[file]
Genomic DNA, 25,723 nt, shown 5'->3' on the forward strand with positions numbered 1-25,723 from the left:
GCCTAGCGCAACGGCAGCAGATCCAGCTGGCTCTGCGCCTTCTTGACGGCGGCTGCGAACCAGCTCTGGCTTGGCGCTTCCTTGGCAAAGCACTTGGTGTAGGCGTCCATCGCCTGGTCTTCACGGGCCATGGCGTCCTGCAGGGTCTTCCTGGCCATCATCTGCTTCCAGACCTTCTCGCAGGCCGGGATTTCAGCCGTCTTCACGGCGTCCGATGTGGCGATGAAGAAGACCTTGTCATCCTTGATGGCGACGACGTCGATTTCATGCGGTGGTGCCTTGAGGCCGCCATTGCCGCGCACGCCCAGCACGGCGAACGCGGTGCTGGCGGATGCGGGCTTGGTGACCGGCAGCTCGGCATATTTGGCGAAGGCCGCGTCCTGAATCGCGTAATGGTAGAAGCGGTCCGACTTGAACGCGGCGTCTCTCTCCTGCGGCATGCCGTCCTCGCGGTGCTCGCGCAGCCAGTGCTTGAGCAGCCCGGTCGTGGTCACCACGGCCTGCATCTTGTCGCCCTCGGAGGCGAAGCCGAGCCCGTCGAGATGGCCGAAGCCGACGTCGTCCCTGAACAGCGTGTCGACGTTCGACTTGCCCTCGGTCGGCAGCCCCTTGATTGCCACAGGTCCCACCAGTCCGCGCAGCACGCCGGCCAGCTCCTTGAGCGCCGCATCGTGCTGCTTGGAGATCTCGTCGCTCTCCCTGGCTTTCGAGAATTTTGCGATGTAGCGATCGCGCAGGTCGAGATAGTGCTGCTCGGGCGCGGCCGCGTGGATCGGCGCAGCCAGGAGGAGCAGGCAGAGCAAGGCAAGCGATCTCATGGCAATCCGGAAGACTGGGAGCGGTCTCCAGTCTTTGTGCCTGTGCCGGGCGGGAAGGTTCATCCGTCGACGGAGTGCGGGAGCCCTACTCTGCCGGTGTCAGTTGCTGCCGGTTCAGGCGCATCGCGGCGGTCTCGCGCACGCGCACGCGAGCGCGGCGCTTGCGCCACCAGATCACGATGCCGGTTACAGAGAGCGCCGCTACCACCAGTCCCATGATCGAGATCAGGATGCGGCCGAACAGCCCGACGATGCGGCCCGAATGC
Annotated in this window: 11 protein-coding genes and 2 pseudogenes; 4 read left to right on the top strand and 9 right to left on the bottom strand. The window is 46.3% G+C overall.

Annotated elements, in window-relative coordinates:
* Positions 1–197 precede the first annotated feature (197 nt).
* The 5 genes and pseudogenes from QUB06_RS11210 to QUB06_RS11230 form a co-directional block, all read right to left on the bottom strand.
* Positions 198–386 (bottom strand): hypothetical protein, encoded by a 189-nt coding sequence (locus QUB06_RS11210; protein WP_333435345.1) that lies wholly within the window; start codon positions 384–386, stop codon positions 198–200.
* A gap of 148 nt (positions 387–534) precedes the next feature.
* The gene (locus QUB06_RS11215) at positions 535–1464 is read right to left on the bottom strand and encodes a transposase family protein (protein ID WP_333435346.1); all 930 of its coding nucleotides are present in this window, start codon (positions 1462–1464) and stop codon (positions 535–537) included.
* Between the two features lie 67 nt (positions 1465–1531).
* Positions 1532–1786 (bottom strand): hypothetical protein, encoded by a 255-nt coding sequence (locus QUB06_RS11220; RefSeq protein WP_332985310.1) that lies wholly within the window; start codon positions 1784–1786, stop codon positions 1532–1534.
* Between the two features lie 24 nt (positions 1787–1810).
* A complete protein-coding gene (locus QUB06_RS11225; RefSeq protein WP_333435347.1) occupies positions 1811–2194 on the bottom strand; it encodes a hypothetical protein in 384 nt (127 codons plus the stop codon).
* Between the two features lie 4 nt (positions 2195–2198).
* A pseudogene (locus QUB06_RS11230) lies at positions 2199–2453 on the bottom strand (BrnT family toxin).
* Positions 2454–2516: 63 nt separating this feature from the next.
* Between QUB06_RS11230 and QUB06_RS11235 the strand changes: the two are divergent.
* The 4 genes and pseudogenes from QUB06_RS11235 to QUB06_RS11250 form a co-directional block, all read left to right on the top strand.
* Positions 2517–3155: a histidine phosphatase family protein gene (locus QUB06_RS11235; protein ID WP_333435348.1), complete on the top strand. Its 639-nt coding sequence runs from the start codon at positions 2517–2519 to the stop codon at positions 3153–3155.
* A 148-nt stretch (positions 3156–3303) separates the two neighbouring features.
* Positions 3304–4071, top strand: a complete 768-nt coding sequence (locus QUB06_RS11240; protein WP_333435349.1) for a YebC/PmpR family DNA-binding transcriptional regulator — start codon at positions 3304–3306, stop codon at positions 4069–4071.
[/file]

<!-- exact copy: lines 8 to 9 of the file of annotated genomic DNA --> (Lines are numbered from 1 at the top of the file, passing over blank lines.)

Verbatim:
* A gap of 148 nt (positions 387–534) precedes the next feature.
* The gene (locus QUB06_RS11215) at positions 535–1464 is read right to left on the bottom strand and encodes a transposase family protein (protein ID WP_333435346.1); all 930 of its coding nucleotides are present in this window, start codon (positions 1462–1464) and stop codon (positions 535–537) included.